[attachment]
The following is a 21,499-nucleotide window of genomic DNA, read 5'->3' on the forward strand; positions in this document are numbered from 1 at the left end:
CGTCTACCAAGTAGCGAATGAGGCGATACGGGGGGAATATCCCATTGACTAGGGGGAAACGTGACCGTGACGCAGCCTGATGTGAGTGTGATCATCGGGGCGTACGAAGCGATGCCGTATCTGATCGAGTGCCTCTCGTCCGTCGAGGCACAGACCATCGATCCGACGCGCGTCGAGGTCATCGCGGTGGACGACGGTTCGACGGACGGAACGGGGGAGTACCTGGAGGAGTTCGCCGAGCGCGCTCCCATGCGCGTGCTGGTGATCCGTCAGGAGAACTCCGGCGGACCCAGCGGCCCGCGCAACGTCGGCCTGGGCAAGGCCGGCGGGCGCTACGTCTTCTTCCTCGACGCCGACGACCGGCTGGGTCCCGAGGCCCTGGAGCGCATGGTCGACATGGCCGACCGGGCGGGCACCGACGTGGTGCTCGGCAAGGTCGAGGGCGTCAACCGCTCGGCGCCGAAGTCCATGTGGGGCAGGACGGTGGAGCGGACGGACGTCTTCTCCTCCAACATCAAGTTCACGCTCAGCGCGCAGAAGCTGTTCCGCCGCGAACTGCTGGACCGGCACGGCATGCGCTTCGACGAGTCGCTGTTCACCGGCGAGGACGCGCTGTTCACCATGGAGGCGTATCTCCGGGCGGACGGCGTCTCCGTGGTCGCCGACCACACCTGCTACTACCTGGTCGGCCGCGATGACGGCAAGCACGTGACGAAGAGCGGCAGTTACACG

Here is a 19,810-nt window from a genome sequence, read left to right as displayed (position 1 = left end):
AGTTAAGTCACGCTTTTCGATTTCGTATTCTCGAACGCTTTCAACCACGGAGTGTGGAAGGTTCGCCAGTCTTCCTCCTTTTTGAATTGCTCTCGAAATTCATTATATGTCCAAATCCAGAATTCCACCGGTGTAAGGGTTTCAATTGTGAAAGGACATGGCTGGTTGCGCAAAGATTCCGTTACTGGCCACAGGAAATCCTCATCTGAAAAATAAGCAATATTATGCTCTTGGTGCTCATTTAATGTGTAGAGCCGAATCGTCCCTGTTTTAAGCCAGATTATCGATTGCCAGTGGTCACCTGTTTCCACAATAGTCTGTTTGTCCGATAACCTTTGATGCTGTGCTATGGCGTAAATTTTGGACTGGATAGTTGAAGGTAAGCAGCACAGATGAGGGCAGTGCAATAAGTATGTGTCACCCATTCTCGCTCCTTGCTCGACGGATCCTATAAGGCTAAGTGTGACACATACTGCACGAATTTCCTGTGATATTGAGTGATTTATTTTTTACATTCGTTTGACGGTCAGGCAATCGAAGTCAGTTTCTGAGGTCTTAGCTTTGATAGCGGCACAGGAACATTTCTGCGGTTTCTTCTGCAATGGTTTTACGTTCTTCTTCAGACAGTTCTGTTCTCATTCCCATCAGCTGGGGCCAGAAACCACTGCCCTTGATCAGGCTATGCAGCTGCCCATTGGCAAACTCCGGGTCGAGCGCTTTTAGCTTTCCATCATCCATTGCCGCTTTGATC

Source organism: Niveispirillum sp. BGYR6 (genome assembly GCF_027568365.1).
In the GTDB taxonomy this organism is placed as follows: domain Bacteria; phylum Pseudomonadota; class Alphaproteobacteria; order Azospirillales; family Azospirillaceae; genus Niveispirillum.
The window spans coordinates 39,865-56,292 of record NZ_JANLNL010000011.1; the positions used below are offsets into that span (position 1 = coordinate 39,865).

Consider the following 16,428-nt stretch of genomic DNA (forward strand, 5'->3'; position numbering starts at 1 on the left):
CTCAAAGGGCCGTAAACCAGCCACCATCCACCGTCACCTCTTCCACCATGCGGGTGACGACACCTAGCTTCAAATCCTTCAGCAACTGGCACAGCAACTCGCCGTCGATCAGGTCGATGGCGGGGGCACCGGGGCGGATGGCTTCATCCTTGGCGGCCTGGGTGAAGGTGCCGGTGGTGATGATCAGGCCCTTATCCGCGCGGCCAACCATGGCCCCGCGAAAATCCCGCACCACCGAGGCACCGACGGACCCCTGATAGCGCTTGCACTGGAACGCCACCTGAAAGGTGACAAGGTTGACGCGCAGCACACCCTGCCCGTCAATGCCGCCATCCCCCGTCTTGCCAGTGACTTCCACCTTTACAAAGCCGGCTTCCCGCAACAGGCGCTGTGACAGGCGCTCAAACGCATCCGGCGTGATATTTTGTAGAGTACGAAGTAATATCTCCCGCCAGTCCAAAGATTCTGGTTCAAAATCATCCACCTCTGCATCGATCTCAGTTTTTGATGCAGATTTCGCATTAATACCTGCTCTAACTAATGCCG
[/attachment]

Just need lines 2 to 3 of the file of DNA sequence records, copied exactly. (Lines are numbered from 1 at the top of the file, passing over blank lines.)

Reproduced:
CGTCTACCAAGTAGCGAATGAGGCGATACGGGGGGAATATCCCATTGACTAGGGGGAAACGTGACCGTGACGCAGCCTGATGTGAGTGTGATCATCGGGGCGTACGAAGCGATGCCGTATCTGATCGAGTGCCTCTCGTCCGTCGAGGCACAGACCATCGATCCGACGCGCGTCGAGGTCATCGCGGTGGACGACGGTTCGACGGACGGAACGGGGGAGTACCTGGAGGAGTTCGCCGAGCGCGCTCCCATGCGCGTGCTGGTGATCCGTCAGGAGAACTCCGGCGGACCCAGCGGCCCGCGCAACGTCGGCCTGGGCAAGGCCGGCGGGCGCTACGTCTTCTTCCTCGACGCCGACGACCGGCTGGGTCCCGAGGCCCTGGAGCGCATGGTCGACATGGCCGACCGGGCGGGCACCGACGTGGTGCTCGGCAAGGTCGAGGGCGTCAACCGCTCGGCGCCGAAGTCCATGTGGGGCAGGACGGTGGAGCGGACGGACGTCTTCTCCTCCAACATCAAGTTCACGCTCAGCGCGCAGAAGCTGTTCCGCCGCGAACTGCTGGACCGGCACGGCATGCGCTTCGACGAGTCGCTGTTCACCGGCGAGGACGCGCTGTTCACCATGGAGGCGTATCTCCGGGCGGACGGCGTCTCCGTGGTCGCCGACCACACCTGCTACTACCTGGTCGGCCGCGATGACGGCAAGCACGTGACGAAGAGCGGCAGTTACACG

Here is a 19,810-nt window from a genome sequence, read left to right as displayed (position 1 = left end):